PHOTO: Franchesca Duval, Alchemist Farm
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December 5, 2019

When Franchesca and Ryan Duval decided to start Alchemist Farm, they took a deep commitment to the humane breeding and hatching of their chickens, along with pledging to run the farm on totally renewable energy.

“We choose the name Alchemist Farm because we are always turning one thing into another around here,” says Franchesca, who’s based in Northern California. “Soil turns to grass. Grass turns to food for the chickens. Food turns to eggs. Eggs turn to chicks. Chicks turn to chickens. Chickens leave fertilizer for the pasture, and the whole beautiful circle begins again.”

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As the Alchemist Farm circle has also expanded to include some eye-catching quail that star on the venture’s Instagram account, we spoke to Franchesca about living with quail, the fast-paced way they embrace the world around them, and why you might want to consider adding some to your own backyard.


The Difference Between Chickens and Quail

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?Week of Quail? . This week we are sharing info on quail keeping in a three part miniseries here on our feed. Not a lot is shared on the web about small scale quail keeping so we are helping get the word out about these amazing little birds for those interested! ? Everything we have learned has been through trial and error. The best solutions and answers came when we sat down and just listened while watching the birds. With an open heart I would ask “what are you all needing here? What will make you most happy?” A happy quail is a prolific quail. Prolific quail make for happy quail keepers. Nature has all the answers, all we must do is listen. ❤️ ? Pictured here are Pharoh coturnix quail. They are fully grown and are modeling the difference in feathering for males and females. Males have a rusty red breast (left) and females have a speckled lighter chest (right). This breed lays the brown speckled/malt ball marbled eggs ?.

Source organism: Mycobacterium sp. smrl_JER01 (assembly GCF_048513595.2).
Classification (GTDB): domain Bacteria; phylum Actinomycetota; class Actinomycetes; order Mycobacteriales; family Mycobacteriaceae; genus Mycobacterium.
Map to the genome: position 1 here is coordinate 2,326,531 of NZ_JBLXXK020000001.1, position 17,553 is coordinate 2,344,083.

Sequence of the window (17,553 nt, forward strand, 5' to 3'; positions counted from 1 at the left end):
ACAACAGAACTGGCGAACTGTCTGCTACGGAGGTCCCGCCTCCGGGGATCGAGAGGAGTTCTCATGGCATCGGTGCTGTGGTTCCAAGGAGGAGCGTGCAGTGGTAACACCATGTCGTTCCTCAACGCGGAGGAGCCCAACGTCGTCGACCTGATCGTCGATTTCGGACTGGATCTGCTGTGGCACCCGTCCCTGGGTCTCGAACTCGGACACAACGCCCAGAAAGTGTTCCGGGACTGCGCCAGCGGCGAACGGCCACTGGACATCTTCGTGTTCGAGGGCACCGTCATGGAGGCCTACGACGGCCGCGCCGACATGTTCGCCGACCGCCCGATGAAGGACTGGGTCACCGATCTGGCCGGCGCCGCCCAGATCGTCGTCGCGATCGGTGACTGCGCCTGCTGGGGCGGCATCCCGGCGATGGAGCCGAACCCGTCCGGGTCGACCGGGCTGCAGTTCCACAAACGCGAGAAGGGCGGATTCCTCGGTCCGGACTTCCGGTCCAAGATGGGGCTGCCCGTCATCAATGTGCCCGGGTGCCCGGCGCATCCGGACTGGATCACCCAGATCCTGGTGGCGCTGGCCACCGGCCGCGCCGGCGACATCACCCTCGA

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“Quail have a completely different emotional profile than chickens in that they are prey animals,” says Franchesca, when asked about how the birds differ from Alchemist Farm’s chickens. “Quail become quite fearful if they are out in the open and prefer to dart from one brush-covered area to another. They do not have the roosting instinct [like chickens] and sleep on the ground.”

How to House Quail

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?Faster Than Fast? . Everything about the life of a quail is fast. Upon hatching they are a completely different bird than chicken chicks. Chicken chicks will stagger around a bit while they get their legs under them. Quail chicks stand up and take off at a speedy run. ? The chicks are so fast that after hatching I do not open the hatching lid until I have it set down inside of the brooder so when their little motor legs launch them up and over the side of the hatching trey they safely plop into shavings as opposed to running right off of a counter! ? Each week a quail grows remarkably fast and by 8 weeks they are fully grown and ready to start laying eggs or be processed for meat (if you are wanting to #closetheloop on your protein sources). ? No matter how well we keep them they seem to naturally pass away after 2 years. I believe it is because they come into the world swiftly and are designed to come out of it swiftly. They hatch out in large numbers in the wild and are an important part of the natural food chain for animals higher up. A 2 year old quail is something that I do not believe exists in the wild, a one year old quail would be a great grandfather quail for sure! ? The baby quail in this photo are fresh hatchlings and there is nothing softer then gently moving your hand about them. They are smooth as silk! ❤️

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Franchesca says that at first the little birds were housed in large tractors—that setup, however, made them miserable. Now they happily reside in both a sizable walk-in aviary packed with brush for them to hide in and a smaller, rabbit hutch-styled enclosure.

“I believe that the most humane treatment of any animal is to give it what it instinctively wants while keeping it safe,” she says. “For chickens it is lots of space and a safe coop at night. For quail, it is a smaller, womb-like space where they can hunker down and dust bathe in peace.”